El Porvenir translates to mean ‘the future,’ which is evident in its high altitudes, rich biodiversity, and potential to create a harmonious future with high quality coffee production and ecosystem preservation. The area also borders the Triunfo Biosphere Reserve, which explains the biodiverse array of native flora and fauna in the area.
GRAPOS seeks to provide each of these producers with the necessary guidance to produce high quality coffee. This comes in the form of technical assistance, free seedlings to replace damaged trees, in addition to other educational programs.
There are 8 collection centres throughout the area to make it easier for producers to deliver their cherries to the mill located in Angel Díaz, Honduras, Llano Grande, Porvenir, Vega del Rosario, Tapachula, Guatimoc, and Chicomuselo. The producers live in remote farms, making communication and travel quite difficult – so GRAPOS provides the necessary assistance to the producers, making it easier to deliver and sell cherries. Thanks to the organization’s involvement, these producers have seen an increase in yields and quality, thus leading to an increase in overall income. This then allows more funds to be invested in the farms and creates a future for coffee production in this region.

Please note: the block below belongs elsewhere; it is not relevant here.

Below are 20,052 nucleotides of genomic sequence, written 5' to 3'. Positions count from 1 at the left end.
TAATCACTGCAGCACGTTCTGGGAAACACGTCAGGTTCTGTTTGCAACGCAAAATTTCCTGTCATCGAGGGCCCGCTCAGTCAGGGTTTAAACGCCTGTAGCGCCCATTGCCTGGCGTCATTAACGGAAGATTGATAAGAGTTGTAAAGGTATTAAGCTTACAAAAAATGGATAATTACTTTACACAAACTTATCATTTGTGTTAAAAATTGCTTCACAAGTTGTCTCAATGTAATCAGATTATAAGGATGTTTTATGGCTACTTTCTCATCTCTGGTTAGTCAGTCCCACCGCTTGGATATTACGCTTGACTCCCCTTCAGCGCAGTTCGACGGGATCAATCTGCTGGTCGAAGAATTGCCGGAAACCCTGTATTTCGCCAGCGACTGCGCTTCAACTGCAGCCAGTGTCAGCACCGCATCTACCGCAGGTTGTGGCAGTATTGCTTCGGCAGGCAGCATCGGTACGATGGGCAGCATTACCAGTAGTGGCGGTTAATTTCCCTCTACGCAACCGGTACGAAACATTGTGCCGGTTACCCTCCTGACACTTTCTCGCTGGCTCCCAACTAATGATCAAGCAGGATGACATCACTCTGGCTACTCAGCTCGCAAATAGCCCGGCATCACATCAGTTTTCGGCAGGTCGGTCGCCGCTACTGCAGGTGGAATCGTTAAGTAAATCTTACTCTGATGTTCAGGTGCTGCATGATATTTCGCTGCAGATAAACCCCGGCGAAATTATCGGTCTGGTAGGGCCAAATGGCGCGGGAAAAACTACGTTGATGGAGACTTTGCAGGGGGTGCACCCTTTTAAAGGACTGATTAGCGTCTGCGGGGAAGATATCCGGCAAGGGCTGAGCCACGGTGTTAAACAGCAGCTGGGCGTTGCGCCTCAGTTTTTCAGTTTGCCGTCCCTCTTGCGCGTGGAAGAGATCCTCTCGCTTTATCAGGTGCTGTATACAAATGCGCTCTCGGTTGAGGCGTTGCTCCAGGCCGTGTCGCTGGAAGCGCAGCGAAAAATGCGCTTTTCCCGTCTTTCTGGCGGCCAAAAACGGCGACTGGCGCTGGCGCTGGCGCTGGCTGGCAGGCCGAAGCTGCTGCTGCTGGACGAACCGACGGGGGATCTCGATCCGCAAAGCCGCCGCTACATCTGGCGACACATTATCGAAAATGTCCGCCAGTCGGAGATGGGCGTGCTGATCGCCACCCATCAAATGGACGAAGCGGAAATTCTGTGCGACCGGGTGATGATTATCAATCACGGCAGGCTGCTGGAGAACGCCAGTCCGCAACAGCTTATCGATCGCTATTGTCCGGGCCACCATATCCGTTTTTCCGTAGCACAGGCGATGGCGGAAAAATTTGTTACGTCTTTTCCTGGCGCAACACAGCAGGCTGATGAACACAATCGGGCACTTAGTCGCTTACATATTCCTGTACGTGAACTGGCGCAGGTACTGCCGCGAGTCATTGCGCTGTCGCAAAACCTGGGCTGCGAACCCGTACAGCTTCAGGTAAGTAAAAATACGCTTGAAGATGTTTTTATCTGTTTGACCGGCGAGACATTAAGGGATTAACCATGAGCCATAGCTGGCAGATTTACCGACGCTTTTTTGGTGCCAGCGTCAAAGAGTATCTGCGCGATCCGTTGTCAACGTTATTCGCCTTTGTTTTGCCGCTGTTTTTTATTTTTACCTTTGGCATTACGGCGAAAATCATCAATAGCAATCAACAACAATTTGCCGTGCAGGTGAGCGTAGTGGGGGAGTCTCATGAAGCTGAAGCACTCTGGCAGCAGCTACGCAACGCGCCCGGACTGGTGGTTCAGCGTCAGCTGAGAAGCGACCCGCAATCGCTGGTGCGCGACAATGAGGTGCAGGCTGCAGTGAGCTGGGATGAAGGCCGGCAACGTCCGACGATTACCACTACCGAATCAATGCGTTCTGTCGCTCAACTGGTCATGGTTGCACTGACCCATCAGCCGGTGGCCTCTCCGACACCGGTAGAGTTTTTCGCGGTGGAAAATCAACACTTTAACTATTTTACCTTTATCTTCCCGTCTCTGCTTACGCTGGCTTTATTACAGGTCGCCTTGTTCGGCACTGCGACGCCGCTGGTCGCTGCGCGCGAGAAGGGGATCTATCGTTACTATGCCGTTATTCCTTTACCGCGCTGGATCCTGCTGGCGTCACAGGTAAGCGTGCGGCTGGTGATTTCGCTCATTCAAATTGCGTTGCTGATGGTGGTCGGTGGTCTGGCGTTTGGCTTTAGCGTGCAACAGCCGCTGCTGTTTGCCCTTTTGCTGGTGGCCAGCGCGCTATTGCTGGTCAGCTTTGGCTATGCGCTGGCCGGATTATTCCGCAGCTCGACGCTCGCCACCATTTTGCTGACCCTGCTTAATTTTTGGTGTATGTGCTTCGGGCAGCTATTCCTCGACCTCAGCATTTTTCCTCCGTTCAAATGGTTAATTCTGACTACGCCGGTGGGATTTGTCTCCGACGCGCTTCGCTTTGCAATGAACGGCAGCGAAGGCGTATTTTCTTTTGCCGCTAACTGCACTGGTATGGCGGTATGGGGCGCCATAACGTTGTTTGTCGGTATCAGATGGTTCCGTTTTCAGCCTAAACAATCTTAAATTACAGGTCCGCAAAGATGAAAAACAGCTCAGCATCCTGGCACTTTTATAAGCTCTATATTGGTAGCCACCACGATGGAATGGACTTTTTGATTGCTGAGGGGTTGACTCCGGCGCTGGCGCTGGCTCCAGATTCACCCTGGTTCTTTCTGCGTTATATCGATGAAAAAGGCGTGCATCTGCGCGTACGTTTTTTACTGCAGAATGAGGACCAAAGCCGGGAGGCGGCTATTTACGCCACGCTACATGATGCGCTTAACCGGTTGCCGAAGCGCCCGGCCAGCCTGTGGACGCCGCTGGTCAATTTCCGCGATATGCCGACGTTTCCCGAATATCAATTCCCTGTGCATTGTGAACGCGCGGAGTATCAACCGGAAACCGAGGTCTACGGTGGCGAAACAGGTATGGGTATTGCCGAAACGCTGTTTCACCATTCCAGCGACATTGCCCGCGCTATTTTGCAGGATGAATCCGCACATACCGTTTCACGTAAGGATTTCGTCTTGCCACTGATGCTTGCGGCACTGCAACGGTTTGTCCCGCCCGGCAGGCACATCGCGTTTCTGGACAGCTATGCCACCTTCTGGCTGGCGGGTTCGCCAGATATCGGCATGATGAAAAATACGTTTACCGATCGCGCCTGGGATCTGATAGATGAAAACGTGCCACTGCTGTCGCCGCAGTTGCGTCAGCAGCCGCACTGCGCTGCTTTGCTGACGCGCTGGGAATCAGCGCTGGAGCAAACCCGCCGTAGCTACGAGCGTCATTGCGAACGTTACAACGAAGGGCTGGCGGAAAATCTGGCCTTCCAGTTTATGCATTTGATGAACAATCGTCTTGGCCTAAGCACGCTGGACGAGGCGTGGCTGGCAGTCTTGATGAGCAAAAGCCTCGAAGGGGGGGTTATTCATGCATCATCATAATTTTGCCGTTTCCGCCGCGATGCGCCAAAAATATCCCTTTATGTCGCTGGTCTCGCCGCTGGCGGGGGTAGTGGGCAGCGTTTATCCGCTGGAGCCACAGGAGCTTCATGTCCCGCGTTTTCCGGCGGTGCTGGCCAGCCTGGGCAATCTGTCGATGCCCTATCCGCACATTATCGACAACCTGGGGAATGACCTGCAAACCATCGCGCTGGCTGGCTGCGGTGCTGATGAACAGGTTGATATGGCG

Coffee first arrived in Mexico in the late 1700s, introduced by Spanish settlers. These days the country produces a significant amount of coffee, though its place as a producer of coffee on a global scale has been significantly diminished due to the entry of untraditional Arabica producers on the scene and, in particular, due to crop losses due to coffee leaf rust. Although the country is one of the foremost exporters of certified coffee (both organic and fair trade), the specialty market for quality is yet to make significant inroads here. This is not because Mexico lacks potential for producing quality lots: the country boasts a huge number of growing regions with agreeable altitudes and climates, as well as hundreds of thousands of experienced, well-established small-scale farmers. With more than 600 thousand hectares in 12 states under primarily Arabica coffee production, Mexico has great untapped potential for the production of specialty lots.